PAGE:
Not only that, but from the brief glimpses we’re given into how she acted as a parent, it’s fair to say that she wasn’t really capable of taking care of Rin. Masako is hardly a mature adult (I was assuming she was in her early 20s, but she’s actually closer to Daikichi in age), and barely capable of taking care of herself, much less a child. Her boyfriend says in this episode that she’s just barely making enough money to put food on the table with her manga work. Giving her over to someone who is, presumably, better able to care for her, and who convinced her to even have the child in the first place, doesn’t seem like an evil act: it seems like the right thing to do.

So, when Daikichi’s mother says in an earlier episode, “I can’t understand why someone would abandon such a cute child,” what she’s actually saying is, “I can’t understand why anyone would have to give someone up for adoption.” It shows a frightening lack of empathy from someone who’s one of the moral pillars of this show. It makes it all the worse that Daikichi, the other moral pillar of the show, brings it up every chance he gets, stoking his hatred of Masako.

Daikichi knows Masako is there based on the ink bottle she leaves behind

It wouldn’t be all that jarring if this wasn’t otherwise a cute little slice of life show about a single parent and his kid. Most of the show is not about the social issues its subtext focuses on, to the point where I almost feel like I’m misrepresenting the show by focusing on them to such an extent. This tension just seems out of place, not because it doesn’t make sense for the characters, but because it doesn’t make sense for the show.

It’s like the show feels the need to have a villain, despite all evidence to the contrary. Or, more likely, it’s like a young writer doesn’t know how to create conflict with any subtlety. But then again, I’ve become used to a lack of subtlety in anime by now.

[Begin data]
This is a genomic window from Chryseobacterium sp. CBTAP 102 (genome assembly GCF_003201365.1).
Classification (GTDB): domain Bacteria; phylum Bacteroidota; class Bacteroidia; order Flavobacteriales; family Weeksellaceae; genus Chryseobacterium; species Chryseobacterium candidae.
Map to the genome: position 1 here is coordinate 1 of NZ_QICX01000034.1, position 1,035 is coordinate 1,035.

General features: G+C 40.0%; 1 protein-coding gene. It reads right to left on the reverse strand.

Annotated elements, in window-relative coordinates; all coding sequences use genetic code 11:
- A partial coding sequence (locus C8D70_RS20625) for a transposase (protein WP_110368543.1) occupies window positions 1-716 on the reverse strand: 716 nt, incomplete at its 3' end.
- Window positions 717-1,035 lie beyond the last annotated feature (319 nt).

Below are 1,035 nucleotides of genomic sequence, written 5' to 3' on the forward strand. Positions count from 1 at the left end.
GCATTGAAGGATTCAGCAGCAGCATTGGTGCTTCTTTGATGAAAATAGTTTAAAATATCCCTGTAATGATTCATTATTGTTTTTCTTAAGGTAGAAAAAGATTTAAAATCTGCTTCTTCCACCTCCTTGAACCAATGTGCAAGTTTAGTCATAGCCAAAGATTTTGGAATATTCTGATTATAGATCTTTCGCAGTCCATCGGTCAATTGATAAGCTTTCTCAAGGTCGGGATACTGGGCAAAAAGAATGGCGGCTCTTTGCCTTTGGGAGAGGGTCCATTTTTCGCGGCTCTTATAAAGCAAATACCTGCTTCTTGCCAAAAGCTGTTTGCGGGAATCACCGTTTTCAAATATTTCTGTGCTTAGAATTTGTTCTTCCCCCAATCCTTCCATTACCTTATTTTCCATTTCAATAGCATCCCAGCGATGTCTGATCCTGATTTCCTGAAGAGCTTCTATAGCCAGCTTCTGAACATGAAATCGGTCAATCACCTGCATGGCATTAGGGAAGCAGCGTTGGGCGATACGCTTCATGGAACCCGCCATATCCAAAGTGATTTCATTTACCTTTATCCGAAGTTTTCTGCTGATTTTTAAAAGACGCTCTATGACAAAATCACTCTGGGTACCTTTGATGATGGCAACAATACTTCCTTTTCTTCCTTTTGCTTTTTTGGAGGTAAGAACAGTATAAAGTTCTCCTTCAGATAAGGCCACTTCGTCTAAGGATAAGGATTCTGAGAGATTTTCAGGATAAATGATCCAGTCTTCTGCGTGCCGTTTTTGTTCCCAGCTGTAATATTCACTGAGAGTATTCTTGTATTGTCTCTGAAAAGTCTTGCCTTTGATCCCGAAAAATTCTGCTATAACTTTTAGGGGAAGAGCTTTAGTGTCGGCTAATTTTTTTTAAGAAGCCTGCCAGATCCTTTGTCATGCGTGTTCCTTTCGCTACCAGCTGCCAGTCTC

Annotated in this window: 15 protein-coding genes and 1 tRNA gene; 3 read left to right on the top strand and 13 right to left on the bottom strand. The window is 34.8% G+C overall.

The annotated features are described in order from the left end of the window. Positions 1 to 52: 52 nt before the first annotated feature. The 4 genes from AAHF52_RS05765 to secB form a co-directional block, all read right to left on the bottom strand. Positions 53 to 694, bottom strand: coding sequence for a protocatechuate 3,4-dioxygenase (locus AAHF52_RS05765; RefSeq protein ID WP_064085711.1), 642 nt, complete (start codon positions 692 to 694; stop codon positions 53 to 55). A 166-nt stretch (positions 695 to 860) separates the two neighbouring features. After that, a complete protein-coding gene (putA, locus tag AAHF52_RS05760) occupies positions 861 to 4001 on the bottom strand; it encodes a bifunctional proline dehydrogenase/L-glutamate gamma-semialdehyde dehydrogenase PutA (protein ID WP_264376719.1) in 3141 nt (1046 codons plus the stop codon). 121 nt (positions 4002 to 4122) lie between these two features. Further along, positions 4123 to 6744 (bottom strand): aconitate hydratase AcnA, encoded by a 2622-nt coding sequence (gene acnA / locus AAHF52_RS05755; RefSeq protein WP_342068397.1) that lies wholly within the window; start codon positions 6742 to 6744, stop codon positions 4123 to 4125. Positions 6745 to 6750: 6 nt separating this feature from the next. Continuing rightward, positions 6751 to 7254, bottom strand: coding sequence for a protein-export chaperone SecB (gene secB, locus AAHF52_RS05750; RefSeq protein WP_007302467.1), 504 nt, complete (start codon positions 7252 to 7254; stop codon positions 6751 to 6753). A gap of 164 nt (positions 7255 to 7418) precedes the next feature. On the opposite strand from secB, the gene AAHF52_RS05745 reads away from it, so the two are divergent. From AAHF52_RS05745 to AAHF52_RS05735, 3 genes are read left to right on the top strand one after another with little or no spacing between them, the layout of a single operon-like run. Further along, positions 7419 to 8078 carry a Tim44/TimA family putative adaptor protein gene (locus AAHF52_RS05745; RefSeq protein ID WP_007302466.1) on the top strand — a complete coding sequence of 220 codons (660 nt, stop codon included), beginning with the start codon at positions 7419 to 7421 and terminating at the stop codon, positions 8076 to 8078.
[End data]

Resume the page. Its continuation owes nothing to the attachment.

Rin has to go put the smack down on Kouki to get him to behave in school

Episode 9 continues Daikichi’s growing understanding of what it means to be a parent, by looking at the other parents he works with. It’s something that will set the tone for the last two episodes, which deal with it much better, by giving Daikichi a group of other fathers he can befriend and commiserate with.

It also provides a chance for more pot shots at Masako’s expense. “I can’t imagine them doing what Rin’s mother did,” he says. The subtext is pretty clear: if these schlubs can manage it, why can’t she?

Daikichi awkwardly stalking Masako after he spots her leaving the cemetery is one of the series' weirder moments

I honestly don’t mean to be so down on Usagi Drop—it’s a cute show, and fun to watch. The problem is, there’s some subtext to it that just doesn’t sit right. After having read through the manga, I’m going to place the blame squarely on the source material, and more specifically on an immature writer who is capable of coming up with cute situations, but not properly thinking through the consequences of the dramatic tension she’s creating.

There’ll be more on that in my next post, as well as an explanation for why it took me a month to finish writing about this show. For the moment, you can watch these episodes here and here.